And I think as a cousin to those face jugs, if one more person asks me if I can make them one of those yarn bowls where it's a face, and the yarn gets threaded out the nostril, I'm gonna scream! Grossgrossgrossgrossgross!!
  19. Like
    GiselleNo5 reacted to Tyler Miller in Qotw: Is There A Genre Of Ceramics That You Hate?   
    I don't really count majolica, since it's an historic solution to a long time problem. And the coloured Japanese porcelains are what I'd consider well-executed. Coppers and cobalts in underglaze, then yellows, oranges, reds over. That's again a historic solution to getting colours on high fired ware. But if the blue, green, black or brown enamel pens come out, there's something wrong with how the piece was planned.
     
    There are always exceptions, but I see a trend of just firing a clear on white and drawing with enamel pens.
  20. Like
    GiselleNo5 got a reaction from D.M.Ernst in Qotw: Is There A Genre Of Ceramics That You Hate?   
    Several times in the past few years I have decided I "hated" a certain category of ceramics only to discover that I felt differently when I learned more about it or when I saw some better-made examples of it.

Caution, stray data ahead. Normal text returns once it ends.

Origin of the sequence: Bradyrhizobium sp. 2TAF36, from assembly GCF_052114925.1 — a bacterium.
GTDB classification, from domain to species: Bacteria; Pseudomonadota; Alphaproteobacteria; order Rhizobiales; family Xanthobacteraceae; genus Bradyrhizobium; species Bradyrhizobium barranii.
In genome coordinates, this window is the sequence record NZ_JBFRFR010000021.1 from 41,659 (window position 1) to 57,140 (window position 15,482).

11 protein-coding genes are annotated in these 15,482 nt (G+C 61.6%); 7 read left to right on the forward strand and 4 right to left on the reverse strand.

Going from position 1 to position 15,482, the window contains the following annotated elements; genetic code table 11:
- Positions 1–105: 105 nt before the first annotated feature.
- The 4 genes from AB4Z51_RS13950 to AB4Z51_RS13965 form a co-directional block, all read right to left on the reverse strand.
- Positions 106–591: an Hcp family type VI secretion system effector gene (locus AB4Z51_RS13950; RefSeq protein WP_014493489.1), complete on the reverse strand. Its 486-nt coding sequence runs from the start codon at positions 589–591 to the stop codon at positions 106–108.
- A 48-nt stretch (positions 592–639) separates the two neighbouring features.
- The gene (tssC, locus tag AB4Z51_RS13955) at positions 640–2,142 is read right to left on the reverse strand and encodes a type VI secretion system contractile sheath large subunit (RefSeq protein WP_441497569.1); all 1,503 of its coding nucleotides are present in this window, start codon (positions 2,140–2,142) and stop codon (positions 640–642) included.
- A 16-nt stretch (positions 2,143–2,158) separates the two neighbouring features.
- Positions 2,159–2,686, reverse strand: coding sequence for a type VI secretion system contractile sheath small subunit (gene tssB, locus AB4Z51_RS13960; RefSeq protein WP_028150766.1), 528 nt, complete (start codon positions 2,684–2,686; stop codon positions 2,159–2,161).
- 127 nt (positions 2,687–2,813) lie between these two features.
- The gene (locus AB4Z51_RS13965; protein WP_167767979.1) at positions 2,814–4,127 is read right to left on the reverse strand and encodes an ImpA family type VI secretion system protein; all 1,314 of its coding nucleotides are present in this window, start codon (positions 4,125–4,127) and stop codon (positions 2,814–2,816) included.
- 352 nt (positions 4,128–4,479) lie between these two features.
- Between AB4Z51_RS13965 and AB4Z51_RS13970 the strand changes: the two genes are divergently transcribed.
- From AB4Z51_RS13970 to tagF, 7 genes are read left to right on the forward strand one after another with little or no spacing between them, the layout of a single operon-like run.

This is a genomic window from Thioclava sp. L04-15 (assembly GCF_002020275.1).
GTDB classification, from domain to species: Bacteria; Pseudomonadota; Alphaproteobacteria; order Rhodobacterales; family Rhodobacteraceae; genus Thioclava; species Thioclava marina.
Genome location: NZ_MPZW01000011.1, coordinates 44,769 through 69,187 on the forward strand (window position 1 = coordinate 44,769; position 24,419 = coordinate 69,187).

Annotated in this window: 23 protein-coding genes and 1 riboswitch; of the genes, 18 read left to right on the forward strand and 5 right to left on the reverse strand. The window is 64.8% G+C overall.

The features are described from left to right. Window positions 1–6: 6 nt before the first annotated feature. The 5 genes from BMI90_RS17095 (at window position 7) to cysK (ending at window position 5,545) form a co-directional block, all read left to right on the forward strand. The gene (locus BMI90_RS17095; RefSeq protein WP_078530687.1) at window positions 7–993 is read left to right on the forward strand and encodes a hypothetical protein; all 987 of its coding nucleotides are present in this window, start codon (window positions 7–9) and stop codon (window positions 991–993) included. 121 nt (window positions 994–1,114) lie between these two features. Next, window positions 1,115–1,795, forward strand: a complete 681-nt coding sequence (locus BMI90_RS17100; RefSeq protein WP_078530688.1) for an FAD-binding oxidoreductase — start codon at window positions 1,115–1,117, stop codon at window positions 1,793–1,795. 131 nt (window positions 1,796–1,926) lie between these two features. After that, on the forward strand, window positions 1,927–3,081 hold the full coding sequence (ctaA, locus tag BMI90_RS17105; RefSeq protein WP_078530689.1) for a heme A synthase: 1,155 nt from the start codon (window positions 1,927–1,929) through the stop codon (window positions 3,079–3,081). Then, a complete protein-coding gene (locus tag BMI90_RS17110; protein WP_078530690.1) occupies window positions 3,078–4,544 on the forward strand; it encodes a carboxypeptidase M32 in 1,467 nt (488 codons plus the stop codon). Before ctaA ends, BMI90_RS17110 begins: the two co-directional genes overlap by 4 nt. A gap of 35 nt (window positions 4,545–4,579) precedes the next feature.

My first "hate" was wood-fired pottery because all I had ever seen was heavy clunky pieces made with little or no finesse and glazed in shades of orange and brown .... not my favorite color combination unless it has some other more vibrant color paired with it to lift it up. But now I have seen many examples of wood firing and some I have absolutely loved, so that opinion has completely changed as I learned more. 
     
    The one thing I really, really, truly hate, and I don't see this changing, is when people make UGLY THINGS. Now I understand when something is deliberately broken or ripped or made on a subject like death or decay that a person feels very strongly about and wishes to express in their art. I don't personally express myself in that way, and that kind of art is not my favorite, but there are some artists that do it very well, for example Beth Cavener. Her work is breathtakingly beautiful and meticulously made, even if the theme is often a bit dark for my taste. However it seems that some artists make ugly work in a push to be "edgy" and "unique" but it isn't even properly executed. I have no patience for that.